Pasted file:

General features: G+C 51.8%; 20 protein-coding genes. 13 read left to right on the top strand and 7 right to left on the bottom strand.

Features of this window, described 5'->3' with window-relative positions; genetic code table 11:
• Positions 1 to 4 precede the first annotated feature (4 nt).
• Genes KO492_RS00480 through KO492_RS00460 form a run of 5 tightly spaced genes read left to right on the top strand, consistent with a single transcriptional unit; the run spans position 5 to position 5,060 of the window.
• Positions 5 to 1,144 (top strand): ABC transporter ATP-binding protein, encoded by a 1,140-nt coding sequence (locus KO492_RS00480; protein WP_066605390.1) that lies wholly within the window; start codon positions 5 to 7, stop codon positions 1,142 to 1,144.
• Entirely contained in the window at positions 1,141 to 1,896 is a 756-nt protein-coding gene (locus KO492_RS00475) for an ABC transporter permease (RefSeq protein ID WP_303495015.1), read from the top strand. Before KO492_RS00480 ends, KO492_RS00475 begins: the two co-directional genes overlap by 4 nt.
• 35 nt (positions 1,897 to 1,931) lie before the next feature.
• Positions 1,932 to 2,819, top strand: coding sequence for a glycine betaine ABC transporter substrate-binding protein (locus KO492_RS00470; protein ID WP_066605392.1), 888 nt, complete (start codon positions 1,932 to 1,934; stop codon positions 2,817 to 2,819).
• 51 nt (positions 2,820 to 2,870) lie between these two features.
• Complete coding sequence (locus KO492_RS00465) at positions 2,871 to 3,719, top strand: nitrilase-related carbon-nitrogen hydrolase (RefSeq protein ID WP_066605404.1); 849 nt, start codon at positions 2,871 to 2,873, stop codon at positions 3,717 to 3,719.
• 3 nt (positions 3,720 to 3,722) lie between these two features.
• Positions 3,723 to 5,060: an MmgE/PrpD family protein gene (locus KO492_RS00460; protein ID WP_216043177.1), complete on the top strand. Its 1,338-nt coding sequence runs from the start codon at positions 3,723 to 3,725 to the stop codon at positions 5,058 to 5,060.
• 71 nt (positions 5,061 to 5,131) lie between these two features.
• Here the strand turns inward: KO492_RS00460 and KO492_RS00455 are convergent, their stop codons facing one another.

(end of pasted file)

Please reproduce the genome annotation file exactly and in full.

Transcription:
General features: G+C 51.8%; 20 protein-coding genes. 13 read left to right on the top strand and 7 right to left on the bottom strand.

Features of this window, described 5'->3' with window-relative positions; genetic code table 11:
• Positions 1 to 4 precede the first annotated feature (4 nt).
• Genes KO492_RS00480 through KO492_RS00460 form a run of 5 tightly spaced genes read left to right on the top strand, consistent with a single transcriptional unit; the run spans position 5 to position 5,060 of the window.
• Positions 5 to 1,144 (top strand): ABC transporter ATP-binding protein, encoded by a 1,140-nt coding sequence (locus KO492_RS00480; protein WP_066605390.1) that lies wholly within the window; start codon positions 5 to 7, stop codon positions 1,142 to 1,144.
• Entirely contained in the window at positions 1,141 to 1,896 is a 756-nt protein-coding gene (locus KO492_RS00475) for an ABC transporter permease (RefSeq protein ID WP_303495015.1), read from the top strand. Before KO492_RS00480 ends, KO492_RS00475 begins: the two co-directional genes overlap by 4 nt.
• 35 nt (positions 1,897 to 1,931) lie before the next feature.
• Positions 1,932 to 2,819, top strand: coding sequence for a glycine betaine ABC transporter substrate-binding protein (locus KO492_RS00470; protein ID WP_066605392.1), 888 nt, complete (start codon positions 1,932 to 1,934; stop codon positions 2,817 to 2,819).
• 51 nt (positions 2,820 to 2,870) lie between these two features.
• Complete coding sequence (locus KO492_RS00465) at positions 2,871 to 3,719, top strand: nitrilase-related carbon-nitrogen hydrolase (RefSeq protein ID WP_066605404.1); 849 nt, start codon at positions 2,871 to 2,873, stop codon at positions 3,717 to 3,719.
• 3 nt (positions 3,720 to 3,722) lie between these two features.
• Positions 3,723 to 5,060: an MmgE/PrpD family protein gene (locus KO492_RS00460; protein ID WP_216043177.1), complete on the top strand. Its 1,338-nt coding sequence runs from the start codon at positions 3,723 to 3,725 to the stop codon at positions 5,058 to 5,060.
• 71 nt (positions 5,061 to 5,131) lie between these two features.
• Here the strand turns inward: KO492_RS00460 and KO492_RS00455 are convergent, their stop codons facing one another.